In “Love in Translation,” in the Aug. 8 and 15 New Yorker, Lauren Collins wrote about learning to live in French after moving to Switzerland with her French husband. But she makes an astute observation about her native English:
Grammar offers few clues as to the parts of speech that are not so much idioms as loose affinities. How is one to know that inclement almost always goes with weather; that aspersions are cast but insults hurled; that observers are keen; that processions are orderly; that drinks, as someone apparently decreed sometime in the early years of this century, must be grabbed and e-mails shot?
Good question — and one that first-year international students at the J-school must surely be asking themselves right about now. So does anyone living or working in a new language.
Those “loose affinities” really are a subset of idiom — a “characteristic mode of expression,” according to one online dictionary. Editing a CUNY student from South America over the summer, I marked a number of corrections with “Idiom.” The student e-mailed that she didn’t understand what I meant by “idiom.” My explanation:
It can mean a group of words that has a special meaning of its own. You may understand every word in the idiom but not understand what the idiom means. . . .
But idiom can also mean — and this is what I meant several times in this piece — a normal, customary way of saying something, For example, we normally say “came to a conclusion,” not “got to,” or “is of interest to them,” rather than “of their interest.” English is especially idiomatic in terms of what preposition to use after what word. . . .
If I say something you’ve written, or quoted a source as saying, is “not idiomatic English,” it means it doesn’t sound like the natural way a native speaker would express something.
That’s what Collins was talking about. And that natural way of expression is what every non-native English-speaker at the J-school should be striving for.
Idiom changes with time and circumstances — hence Collins’s in the early years of this century (since e-mail had become commonplace just a few years years before). It’s not only drinks that can be grabbed. When a former boss of mine breezily asked, “Shall we grab a few?” my immediate reaction was, ” A few what? Brewskis?” (That’s slang, generally male, for beers.) But then I realize he meant a few minutes — in other words, to talk.
How does a non-native speaker understand such phrases when in that case even I didn’t? Mainly through listening and practice. Each August at international pre-orientation, I hand out a six-page list of English idioms that doesn’t even scratch the surface of (or make a dent in) of the thousands Americans use daily. If you need a copy, stop by room 432 during office hours or e-mail email@example.com.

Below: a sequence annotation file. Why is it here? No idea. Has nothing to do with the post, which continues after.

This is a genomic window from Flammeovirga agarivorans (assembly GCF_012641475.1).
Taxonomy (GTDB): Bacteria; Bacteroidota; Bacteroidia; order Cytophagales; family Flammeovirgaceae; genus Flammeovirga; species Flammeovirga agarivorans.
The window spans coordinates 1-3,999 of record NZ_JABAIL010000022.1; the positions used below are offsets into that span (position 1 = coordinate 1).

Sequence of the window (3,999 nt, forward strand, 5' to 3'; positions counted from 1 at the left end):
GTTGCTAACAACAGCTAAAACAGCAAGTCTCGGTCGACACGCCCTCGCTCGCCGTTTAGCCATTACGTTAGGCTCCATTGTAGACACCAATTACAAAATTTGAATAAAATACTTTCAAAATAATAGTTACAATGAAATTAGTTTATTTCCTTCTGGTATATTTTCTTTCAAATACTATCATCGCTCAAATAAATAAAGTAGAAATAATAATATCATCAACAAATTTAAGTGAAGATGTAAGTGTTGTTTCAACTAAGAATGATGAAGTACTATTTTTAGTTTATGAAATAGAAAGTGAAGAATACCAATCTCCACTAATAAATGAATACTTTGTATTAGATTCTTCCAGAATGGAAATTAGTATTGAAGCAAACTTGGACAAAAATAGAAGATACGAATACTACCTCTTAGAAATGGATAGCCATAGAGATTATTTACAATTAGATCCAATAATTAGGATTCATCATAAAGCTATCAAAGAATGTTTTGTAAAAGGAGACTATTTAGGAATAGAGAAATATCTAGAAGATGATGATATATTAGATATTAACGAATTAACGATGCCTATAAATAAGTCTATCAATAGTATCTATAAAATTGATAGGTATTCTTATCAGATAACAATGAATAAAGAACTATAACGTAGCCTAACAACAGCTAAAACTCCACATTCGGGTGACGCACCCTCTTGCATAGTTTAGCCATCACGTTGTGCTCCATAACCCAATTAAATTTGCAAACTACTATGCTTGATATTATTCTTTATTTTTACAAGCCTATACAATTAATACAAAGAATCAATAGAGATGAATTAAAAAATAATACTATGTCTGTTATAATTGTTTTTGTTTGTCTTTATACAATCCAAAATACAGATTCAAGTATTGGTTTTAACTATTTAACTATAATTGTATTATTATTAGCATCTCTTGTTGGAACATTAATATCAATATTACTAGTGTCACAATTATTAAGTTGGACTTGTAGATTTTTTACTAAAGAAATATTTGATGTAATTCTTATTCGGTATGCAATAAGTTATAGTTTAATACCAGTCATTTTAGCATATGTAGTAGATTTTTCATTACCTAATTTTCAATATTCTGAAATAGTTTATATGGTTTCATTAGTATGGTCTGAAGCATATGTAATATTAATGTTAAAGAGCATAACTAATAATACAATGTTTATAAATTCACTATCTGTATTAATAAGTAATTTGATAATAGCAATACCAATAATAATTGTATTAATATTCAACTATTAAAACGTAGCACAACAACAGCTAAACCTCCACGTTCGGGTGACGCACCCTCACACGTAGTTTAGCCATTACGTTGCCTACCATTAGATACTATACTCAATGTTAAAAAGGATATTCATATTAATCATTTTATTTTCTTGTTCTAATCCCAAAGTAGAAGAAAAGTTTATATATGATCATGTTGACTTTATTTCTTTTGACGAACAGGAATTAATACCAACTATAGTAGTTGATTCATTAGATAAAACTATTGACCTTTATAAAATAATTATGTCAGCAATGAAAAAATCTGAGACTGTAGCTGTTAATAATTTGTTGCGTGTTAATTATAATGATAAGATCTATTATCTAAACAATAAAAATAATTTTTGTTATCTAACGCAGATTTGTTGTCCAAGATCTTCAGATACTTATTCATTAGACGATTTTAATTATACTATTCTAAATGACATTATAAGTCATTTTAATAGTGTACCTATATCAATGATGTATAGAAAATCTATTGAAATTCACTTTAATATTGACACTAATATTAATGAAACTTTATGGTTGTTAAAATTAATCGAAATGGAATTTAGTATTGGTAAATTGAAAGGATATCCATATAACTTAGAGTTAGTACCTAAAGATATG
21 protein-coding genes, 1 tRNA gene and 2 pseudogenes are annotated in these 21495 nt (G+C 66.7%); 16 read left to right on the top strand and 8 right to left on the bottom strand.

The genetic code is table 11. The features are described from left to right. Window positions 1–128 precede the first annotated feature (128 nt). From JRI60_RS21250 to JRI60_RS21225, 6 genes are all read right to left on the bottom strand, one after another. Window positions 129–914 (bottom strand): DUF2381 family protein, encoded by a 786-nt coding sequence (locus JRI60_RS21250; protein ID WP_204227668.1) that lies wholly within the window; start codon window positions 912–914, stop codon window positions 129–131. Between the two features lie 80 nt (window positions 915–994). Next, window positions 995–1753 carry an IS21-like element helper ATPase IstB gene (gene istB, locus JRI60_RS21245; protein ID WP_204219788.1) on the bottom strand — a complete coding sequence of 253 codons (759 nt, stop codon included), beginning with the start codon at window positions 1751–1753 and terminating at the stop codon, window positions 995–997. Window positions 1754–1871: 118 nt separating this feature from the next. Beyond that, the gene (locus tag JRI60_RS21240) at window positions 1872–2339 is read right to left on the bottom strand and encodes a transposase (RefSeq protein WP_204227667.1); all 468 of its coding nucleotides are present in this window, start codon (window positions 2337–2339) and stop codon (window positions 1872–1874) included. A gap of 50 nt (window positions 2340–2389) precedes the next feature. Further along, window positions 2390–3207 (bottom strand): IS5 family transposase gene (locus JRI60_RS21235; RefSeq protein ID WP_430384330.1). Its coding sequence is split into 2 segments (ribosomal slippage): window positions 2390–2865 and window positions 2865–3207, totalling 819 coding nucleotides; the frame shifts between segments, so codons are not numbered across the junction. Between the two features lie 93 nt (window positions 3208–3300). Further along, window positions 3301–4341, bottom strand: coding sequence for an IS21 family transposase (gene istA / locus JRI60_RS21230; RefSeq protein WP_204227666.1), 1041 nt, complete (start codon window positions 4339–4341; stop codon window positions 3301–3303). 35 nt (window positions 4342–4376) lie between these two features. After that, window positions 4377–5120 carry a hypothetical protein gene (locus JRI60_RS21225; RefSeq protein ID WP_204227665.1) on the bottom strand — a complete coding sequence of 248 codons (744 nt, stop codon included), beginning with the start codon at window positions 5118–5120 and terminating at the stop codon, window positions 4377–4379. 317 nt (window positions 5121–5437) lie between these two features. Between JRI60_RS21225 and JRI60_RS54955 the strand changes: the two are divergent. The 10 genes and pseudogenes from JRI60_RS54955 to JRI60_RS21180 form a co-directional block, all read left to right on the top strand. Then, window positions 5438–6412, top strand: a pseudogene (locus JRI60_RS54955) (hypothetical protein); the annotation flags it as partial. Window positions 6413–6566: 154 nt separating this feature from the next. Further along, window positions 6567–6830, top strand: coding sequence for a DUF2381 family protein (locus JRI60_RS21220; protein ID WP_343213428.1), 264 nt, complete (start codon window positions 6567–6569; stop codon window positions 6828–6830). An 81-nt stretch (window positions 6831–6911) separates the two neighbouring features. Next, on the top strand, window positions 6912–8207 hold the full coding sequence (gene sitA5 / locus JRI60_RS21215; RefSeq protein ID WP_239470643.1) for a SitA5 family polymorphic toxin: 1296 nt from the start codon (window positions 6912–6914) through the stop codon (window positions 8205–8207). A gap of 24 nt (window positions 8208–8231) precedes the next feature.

Overuse all too easily can turn idiom, which is desirable, into cliche, which is not. As a writer in English, Collins added:
I strained to avoid such formulations. But in French conformity was my ambition. Speaking offered a sense of community, the rare chance to crowdsource my personal thesaurus. . . . I was trying to join in, not to distinguish myself. I wasn’t a writer but a speaker. I wasn’t an observer but a participant. It was such a happy thing to strive for a cliché.
That word thesaurus also came up during my first office hours of the semester when Pauliina Sinlauer from Finland asked, “How do I find a synonym?” She was concerned that her writing would lack color if she used the same word over and over again.
Many vocabulary-building tools exist, and one is a thesaurus, a book of synonyms and related terms. A wide selection is now available online. Pauliina and I tested the top of the Google list — thesaurus.com — by searching for good. A list of 52 synonyms and 39 antonyms (opposites) came up, each linking to its own page. Not every synonym is appropriate in every case, especially in journalism: favorable and positive, yes, if they’re what you mean; rad, probably not. Here’s where a thesaurus can help you start distinguishing the nuances between words.
One thing I emphatically told Pauliina not to do was to reach so far for another word that she would fall into the trap of elegant variations like elongated yellow fruit for banana and fluffy white stuff for snow. Beginning journalists in particular would be well advised to avoid the thesaurus page for said. Having been taught not to repeat the same word over and over again, they too often stretch for substitutes like declared and opined and stated and expressed and assured when the journalistic convention is said. Really, it’ll do.
As the idiom says, it’s a slippery slope — that is, “a process or series of events that is hard to stop or control once it has begun and that usually leads to worse or more difficult things,” according to merrriamwebster.com. And as Collins would no doubt confirm, in English slopes do tend to be slippery.
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